Posted by: Sheila Duffy ASHS | December 1, 2011

Clearing the air on second-hand smoke

There have been a number of recent contributions to the debate on protecting people from second-hand tobacco smoke, a debate spectacularly re-ignited in recent weeks by the British Medical Association’s call for a ban on smoking in vehicles.

Working with the British Lung Foundation, Alex Cunningham MP tabled a 10 minute rule bill in Westminster setting out legislation to ensure smoke-free vehicles where children under 18 are present. This was scheduled for debate last week, but has now been delayed until next year.

The public debate splits along predictable lines. On the one hand, concerns about the toxic nature of tobacco smoke, its high concentration in enclosed spaces, and the particular vulnerability of some people due to their age, pregnancy, or medical conditions. On the other hand, concerns about regulating private spaces and how such legislation might be enforced. It’s a debate that needs to be well aired, with all the possible options for reducing harm, including legislation, debated and weighed up.

At this year’s Scottish Smoking Cessation Conference on 22 November, key findings from the REFRESH project were launched by ASH Scotland and our REFRESH project partners the Universities of Aberdeen and Edinburgh. This project was funded by the Big Lottery Fund, allowing us to explore a promising new approach to reducing the harm from tobacco smoke.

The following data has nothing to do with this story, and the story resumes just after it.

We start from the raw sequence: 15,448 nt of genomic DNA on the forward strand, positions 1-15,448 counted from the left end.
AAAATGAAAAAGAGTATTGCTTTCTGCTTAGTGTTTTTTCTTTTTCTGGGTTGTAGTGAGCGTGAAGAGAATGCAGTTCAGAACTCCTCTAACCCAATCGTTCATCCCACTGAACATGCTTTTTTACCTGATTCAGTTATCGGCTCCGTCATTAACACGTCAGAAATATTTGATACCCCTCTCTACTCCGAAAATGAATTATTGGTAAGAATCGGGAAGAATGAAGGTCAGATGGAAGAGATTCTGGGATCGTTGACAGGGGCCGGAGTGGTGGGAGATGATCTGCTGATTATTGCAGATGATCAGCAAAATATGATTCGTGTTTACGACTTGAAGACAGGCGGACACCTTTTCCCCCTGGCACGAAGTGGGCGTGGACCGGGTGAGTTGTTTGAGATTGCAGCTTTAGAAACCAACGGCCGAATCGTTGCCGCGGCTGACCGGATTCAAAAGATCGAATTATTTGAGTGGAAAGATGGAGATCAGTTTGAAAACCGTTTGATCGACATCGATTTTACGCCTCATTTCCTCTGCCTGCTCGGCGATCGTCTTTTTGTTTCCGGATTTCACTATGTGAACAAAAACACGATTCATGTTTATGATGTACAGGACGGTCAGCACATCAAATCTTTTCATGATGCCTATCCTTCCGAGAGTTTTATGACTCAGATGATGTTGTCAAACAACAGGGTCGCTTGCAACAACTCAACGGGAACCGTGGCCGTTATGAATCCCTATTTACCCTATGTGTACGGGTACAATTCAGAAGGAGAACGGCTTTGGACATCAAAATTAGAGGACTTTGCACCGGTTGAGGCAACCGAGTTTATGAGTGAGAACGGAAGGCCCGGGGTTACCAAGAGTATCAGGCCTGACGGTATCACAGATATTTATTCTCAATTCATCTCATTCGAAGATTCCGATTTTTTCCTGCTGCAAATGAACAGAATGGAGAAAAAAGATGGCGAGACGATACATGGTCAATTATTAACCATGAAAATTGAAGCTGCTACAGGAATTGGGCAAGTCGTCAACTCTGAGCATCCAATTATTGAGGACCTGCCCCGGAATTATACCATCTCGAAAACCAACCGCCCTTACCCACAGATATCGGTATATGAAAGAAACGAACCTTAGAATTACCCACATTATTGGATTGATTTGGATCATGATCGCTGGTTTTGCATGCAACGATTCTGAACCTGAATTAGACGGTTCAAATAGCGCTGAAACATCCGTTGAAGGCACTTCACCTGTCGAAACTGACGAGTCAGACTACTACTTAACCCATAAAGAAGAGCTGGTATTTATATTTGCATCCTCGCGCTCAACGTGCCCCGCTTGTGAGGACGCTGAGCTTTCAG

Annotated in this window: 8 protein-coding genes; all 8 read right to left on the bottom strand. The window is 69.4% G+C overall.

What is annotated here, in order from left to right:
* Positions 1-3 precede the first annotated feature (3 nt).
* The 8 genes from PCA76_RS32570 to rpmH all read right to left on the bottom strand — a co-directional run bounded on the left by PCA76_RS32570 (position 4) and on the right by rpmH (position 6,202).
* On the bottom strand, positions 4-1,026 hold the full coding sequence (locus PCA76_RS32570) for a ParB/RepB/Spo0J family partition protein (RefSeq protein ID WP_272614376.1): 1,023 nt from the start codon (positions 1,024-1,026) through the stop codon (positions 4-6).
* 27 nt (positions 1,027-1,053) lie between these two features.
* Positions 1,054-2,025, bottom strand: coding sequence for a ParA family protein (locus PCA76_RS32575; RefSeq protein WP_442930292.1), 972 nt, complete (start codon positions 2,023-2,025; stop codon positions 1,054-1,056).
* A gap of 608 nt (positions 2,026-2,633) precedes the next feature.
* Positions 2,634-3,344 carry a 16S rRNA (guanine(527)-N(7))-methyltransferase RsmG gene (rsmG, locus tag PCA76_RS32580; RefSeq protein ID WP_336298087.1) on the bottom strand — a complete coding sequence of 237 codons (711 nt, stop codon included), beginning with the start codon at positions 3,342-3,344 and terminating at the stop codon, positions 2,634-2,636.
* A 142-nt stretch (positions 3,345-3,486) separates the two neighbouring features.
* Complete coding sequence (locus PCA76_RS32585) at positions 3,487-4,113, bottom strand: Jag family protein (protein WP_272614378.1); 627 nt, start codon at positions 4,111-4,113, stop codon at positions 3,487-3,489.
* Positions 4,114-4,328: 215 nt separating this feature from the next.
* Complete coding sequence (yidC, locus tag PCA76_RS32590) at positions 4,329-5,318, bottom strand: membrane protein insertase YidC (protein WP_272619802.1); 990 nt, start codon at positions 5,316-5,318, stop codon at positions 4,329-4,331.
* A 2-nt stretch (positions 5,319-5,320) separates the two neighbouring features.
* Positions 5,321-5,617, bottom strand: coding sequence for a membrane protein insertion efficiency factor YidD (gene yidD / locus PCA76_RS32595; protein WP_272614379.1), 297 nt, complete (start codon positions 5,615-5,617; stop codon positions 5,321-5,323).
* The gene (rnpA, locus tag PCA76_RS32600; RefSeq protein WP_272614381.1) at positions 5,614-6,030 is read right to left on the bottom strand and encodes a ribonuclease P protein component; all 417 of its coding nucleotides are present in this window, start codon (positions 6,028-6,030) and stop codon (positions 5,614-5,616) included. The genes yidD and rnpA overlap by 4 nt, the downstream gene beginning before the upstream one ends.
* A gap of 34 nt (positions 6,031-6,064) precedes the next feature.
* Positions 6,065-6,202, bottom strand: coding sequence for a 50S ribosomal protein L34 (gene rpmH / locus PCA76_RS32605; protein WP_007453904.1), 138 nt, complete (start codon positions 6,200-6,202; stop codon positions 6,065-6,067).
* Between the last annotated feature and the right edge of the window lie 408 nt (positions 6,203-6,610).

At the invitation of mothers who smoked and had children under the age of five, we took air quality monitoring equipment into their homes. Over a period of 24 hours we measured the changes to fine particulate matter in the indoor air, which peaked whenever tobacco was smoked. We then discussed the findings with them. The main focus of the work was not to challenge parents to quit smoking, but to explore with them, through the use of the air quality information from their home, how they could reduce the harmful impacts of tobacco smoke.

Our findings were encouraging. Many participants expressed surprise at the high levels of tobacco smoke that were recorded and at how long the harmful fine particles lingered in the air after a cigarette was extinguished and the visible smoke had cleared. There was also surprise at how rapidly tobacco smoke drifts through a home. In some cases, parents had taken steps to protect their children, such as smoking in a different room or opening a door or window, but they learned from the readings that the actual protection these steps gave was far less than they had assumed. We supported parents in the study by encouraging them to think about the practical changes they were willing and able to make to reduce their smoking in the home and vehicles.  and actively protect their children’s health.

This is the kind of empowering information we need to make available to smokers so they can work with the actual facts about second-hand tobacco smoke. This will give them the freedom to manage their own smoking and choose effective ways to protect their families’ health.




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